He spoke words that I still remember, ones that I think about often.
“In Heaven, Lily will be whole.”
I remember his voice breaking as he said it, and he looked down at his notes and swallowed several times, just as he always does when he doesn’t want to talk through tears. I’ve never seen him cry about your diagnosis since that day. I’ve said it before, but your daddy is the eternal optimist. Life’s too short to spend worrying about things you can’t change, he says, and if there’s a silver lining to be found, you can bet your daddy will find it.
So I wonder Lily- who will you be in Heaven? Because I truly believe with all my heart that you are my perfect Lily. I love you so much it hurts, and I’ve told you many times in my letters to you- the only reason I would wish that extra chromosome away is so that you wouldn’t struggle in life. It’s not for me that I would change you if I could, but for you.
And I don’t want anyone reading these letters to ever think you are anything less than a perfect gift: a blessing and not a burden.
But the truth is, you will struggle somewhat in life, to do what others your age are doing. You will have to work extra hard at doing things your peers take for granted. You might not talk as well as children or adults your age, and you might not be able to “keep up” in many areas of life. And as much as I do believe that we need to expect, not accept, I am also not going to pretend that there aren’t additional challenges that accompany a diagnosis of Down syndrome.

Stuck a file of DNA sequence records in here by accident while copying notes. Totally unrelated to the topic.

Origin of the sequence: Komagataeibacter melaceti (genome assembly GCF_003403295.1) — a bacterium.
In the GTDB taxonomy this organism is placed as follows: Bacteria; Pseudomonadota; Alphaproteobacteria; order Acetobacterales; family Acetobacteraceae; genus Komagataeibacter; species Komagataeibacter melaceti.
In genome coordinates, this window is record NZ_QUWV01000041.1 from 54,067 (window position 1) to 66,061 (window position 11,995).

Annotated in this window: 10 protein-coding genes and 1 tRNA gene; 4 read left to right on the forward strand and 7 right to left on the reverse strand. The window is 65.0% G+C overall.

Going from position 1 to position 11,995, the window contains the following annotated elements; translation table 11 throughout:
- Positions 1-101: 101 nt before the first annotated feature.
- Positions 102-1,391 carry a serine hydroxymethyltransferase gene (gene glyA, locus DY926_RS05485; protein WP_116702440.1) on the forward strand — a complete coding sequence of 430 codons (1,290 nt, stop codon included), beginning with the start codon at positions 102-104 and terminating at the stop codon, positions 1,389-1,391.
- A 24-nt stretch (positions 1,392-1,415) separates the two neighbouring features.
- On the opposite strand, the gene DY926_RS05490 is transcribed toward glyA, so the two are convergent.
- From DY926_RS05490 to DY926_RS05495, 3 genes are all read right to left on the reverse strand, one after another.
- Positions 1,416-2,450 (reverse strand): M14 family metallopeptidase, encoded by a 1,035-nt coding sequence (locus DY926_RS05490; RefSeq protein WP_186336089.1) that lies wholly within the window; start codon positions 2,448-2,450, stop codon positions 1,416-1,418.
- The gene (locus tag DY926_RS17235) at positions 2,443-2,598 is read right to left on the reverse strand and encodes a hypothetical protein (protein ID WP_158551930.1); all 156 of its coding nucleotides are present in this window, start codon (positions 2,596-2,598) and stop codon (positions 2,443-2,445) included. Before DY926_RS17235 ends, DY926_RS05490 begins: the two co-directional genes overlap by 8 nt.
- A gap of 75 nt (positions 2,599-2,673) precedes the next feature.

And yet…if I were to honestly think about the adults and children with Down syndrome that I’ve met in life, I have to wonder if maybe they aren’t closer to Heaven and its grace and perfection than “typical” adults and children I know. I don’t buy into the theory that our kids with Ds are angels- really, Lily, that whole idea sort of makes me cringe. And on top of that, your recent temper tantrums in regards to eating vegetables just blew that theory right out of the water!
But what I mean is that I see a simplicity, a child-like faith, if you will, in those who share your designer genes...and I have to wonder if it was these whom Jesus was speaking about when He said “suffer the little children to come unto me, for such is the kingdom of Heaven”. There’s a certain child-like transparency and genuineness attached to that 21st chromosome…I have yet to meet someone with Down syndrome who falsely assumed things about people, or pretended to be someone they weren’t to impress or gain favor with others. The children and adults with Down syndrome whom I’ve met love unconditionally, and express that love without hesitancy or expectation- they love simply and with purity of heart.
And isn’t that what we expect out of Heaven? A place where we can just be who God made us to be, untainted by jealousy or greed or hidden motives or sin? A place where we know as we are known, where people aren’t judged by their level of intellect or appearance or achievements…a place where we have fellowship with God Himself, who is love?
And so maybe in Heaven, dearest Lily, you will have the capacity to think and imagine and learn in a greater dimension than you’ll ever know in this life. Maybe when we get there I’ll find that although I wouldn’t change my perfect Lily for all the world, you will- like all of us who trust in Him- truly be made whole in a way that is greater than anything I’ve ever dreamed.
But for now I’m content to embrace the little piece of Heaven that is again snuggled in my arms and breathing contentedly against my neck, her sweet sleepy sighs in rhythm with my own.
Loving my perfect Lily,